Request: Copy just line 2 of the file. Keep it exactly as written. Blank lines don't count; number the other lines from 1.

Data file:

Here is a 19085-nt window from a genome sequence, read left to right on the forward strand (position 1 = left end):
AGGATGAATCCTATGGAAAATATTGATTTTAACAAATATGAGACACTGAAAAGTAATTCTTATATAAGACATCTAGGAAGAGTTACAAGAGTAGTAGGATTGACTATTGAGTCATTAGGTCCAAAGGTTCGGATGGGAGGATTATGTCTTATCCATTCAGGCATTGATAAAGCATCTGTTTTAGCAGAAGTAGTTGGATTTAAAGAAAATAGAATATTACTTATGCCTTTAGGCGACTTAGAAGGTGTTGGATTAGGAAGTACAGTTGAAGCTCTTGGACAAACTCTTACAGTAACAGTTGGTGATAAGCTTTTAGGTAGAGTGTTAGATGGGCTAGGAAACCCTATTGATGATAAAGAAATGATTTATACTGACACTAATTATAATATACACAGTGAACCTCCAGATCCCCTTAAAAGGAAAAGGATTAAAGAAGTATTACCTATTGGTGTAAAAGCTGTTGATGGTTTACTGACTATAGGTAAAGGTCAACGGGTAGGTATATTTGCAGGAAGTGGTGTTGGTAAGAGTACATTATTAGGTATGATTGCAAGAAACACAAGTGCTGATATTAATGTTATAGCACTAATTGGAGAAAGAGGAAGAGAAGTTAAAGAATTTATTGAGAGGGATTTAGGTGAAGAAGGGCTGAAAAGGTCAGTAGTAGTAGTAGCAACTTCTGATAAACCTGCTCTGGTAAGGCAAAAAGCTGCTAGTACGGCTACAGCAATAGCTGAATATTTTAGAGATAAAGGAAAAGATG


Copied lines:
AGGATGAATCCTATGGAAAATATTGATTTTAACAAATATGAGACACTGAAAAGTAATTCTTATATAAGACATCTAGGAAGAGTTACAAGAGTAGTAGGATTGACTATTGAGTCATTAGGTCCAAAGGTTCGGATGGGAGGATTATGTCTTATCCATTCAGGCATTGATAAAGCATCTGTTTTAGCAGAAGTAGTTGGATTTAAAGAAAATAGAATATTACTTATGCCTTTAGGCGACTTAGAAGGTGTTGGATTAGGAAGTACAGTTGAAGCTCTTGGACAAACTCTTACAGTAACAGTTGGTGATAAGCTTTTAGGTAGAGTGTTAGATGGGCTAGGAAACCCTATTGATGATAAAGAAATGATTTATACTGACACTAATTATAATATACACAGTGAACCTCCAGATCCCCTTAAAAGGAAAAGGATTAAAGAAGTATTACCTATTGGTGTAAAAGCTGTTGATGGTTTACTGACTATAGGTAAAGGTCAACGGGTAGGTATATTTGCAGGAAGTGGTGTTGGTAAGAGTACATTATTAGGTATGATTGCAAGAAACACAAGTGCTGATATTAATGTTATAGCACTAATTGGAGAAAGAGGAAGAGAAGTTAAAGAATTTATTGAGAGGGATTTAGGTGAAGAAGGGCTGAAAAGGTCAGTAGTAGTAGTAGCAACTTCTGATAAACCTGCTCTGGTAAGGCAAAAAGCTGCTAGTACGGCTACAGCAATAGCTGAATATTTTAGAGATAAAGGAAAAGATG